“The Johnson Farm team is busy prepping for our Spring Plant Sale! See you there!”

3 – Tools: Tricks, and tips

Timing is key

Timing is important if you want to get a time-sensitive piece of news (an open invitation, a post for a national day or birthday, etc.) to people.

Director of Upstart U Halle Brake says, “You want to think about when you’re posting things based on when they are relevant. So if you’re posting about an upcoming event, you want to time it so that it’s early enough to give people a sufficient heads up, but not so early that it gets lost in people’s newsfeeds far before the event even happens.”

Keep it relevant

Depending on your branding strategy, you should have a group of things, ideas, and stories with common themes. Stick to that! While local farmers do have a unique opportunity to have a personal relationship with their communities, your farm should be in the spotlight of your social media.

In short: don’t post lots of posts that are irrelevant to your farm.

Stay active

social media for farmers

Social media use (percent of respondents who use each tool). Source.

The benefits of social media are only viable if you act on them! You can’t harness the benefits of direct communication or engagement if you don’t communicate and engage! If this isn’t natural for you, try setting small consistent goals. Respond to one comment per day or spend five minutes on Twitter each day. 

Start with the easy platform

There’s a reason that nearly half of farmers use Facebook—it’s easy! Most people have been on Facebook, and publishing updates on Facebook is incredibly easy.  

Mimic the masters

Running out of ideas? Think your channel needs some sprucing up? Watch the masters and do as they do. People need to understand they shouldn’t just be reposting, resharing or copying people’s content. But rather researching successful pages and see what strategies they use to get engagement. Then, putting their own unique, relevant spin on these strategies for their farm page.

Find a farm that’s doing well with social media and spend a few minutes drifting through their channel. As you go, note the strategies they use to get engagement. (Maybe they ask a question in a certain way, use people in their photographs a lot, etc.) Then, put your own unique, relevant spin on these strategies for your farm page.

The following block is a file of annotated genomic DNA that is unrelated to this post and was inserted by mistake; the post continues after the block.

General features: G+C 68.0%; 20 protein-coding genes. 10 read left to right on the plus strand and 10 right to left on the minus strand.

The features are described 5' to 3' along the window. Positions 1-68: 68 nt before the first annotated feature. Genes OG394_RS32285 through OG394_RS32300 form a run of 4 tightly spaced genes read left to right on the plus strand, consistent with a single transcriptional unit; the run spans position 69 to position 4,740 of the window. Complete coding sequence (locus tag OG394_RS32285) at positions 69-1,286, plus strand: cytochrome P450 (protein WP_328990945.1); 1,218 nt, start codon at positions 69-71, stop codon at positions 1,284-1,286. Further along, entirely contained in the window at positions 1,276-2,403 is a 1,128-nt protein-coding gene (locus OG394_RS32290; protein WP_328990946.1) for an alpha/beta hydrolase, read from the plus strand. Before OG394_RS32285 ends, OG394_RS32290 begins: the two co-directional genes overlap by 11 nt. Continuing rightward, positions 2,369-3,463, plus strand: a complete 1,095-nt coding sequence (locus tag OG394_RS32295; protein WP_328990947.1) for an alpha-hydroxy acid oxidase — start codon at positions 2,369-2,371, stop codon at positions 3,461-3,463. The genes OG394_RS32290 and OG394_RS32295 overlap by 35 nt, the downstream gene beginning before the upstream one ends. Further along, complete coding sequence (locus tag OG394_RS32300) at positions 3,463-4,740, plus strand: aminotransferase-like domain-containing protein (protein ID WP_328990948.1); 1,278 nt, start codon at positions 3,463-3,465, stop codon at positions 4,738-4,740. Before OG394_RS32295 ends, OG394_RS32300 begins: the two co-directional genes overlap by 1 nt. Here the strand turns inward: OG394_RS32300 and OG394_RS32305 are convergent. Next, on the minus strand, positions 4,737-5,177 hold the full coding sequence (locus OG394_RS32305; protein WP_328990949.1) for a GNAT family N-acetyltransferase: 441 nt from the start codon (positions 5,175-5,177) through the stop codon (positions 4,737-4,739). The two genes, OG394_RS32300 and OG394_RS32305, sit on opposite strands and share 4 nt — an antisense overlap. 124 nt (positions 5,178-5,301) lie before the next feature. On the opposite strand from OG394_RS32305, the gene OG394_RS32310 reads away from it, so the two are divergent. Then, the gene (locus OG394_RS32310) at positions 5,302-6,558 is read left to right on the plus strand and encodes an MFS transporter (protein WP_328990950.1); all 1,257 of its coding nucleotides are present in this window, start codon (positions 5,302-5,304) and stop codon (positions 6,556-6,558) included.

Schedule ahead

If you find that creating posts every day is still too time-consuming, try using a social media calendar like Loomly or MeetEdgar. This is a nice way to plan ahead and get a jump on all those posts your audience will expect! Remember, though, that keeping your content relevant is of utmost importance, and scheduling posts too far out might be less effective.

Consider scheduling posts that will be relevant no matter what, like highlighting your mission statement or announcing your weekly CSA, and fill in the gaps with daily photos or news from your farm.

Have fun

People are fun. You are fun. This is a great time to be a farmer—enjoy it!

Want more? Try the course on social media for farmers. 

If you want to learn more about social media marketing, try out the Social Media Marketing for Farmers course on Upstart University, or check out our Ultimate Guide to Starting a Farm!

The course is taught by Nick Burton of State of the Soil. Nick is the owner of multiple companies, a public speaker, and a coach of hydroponic & farm-to-market agricultural operations. With 20 years in the green industry, Nick has the experience, resources, and connections to bring your farm to the next level of profit and sustainable operation.

In this course:

  • Why social media?
  • Expert rules for self-promotion
  • How to access, navigate and understand Facebook Audience Insights
  • How to research local market-based income, interests, age, and other demographics
  • How to use Facebook Ads
  • How to ID trends & strategies that match your farm and your customers
  • and much more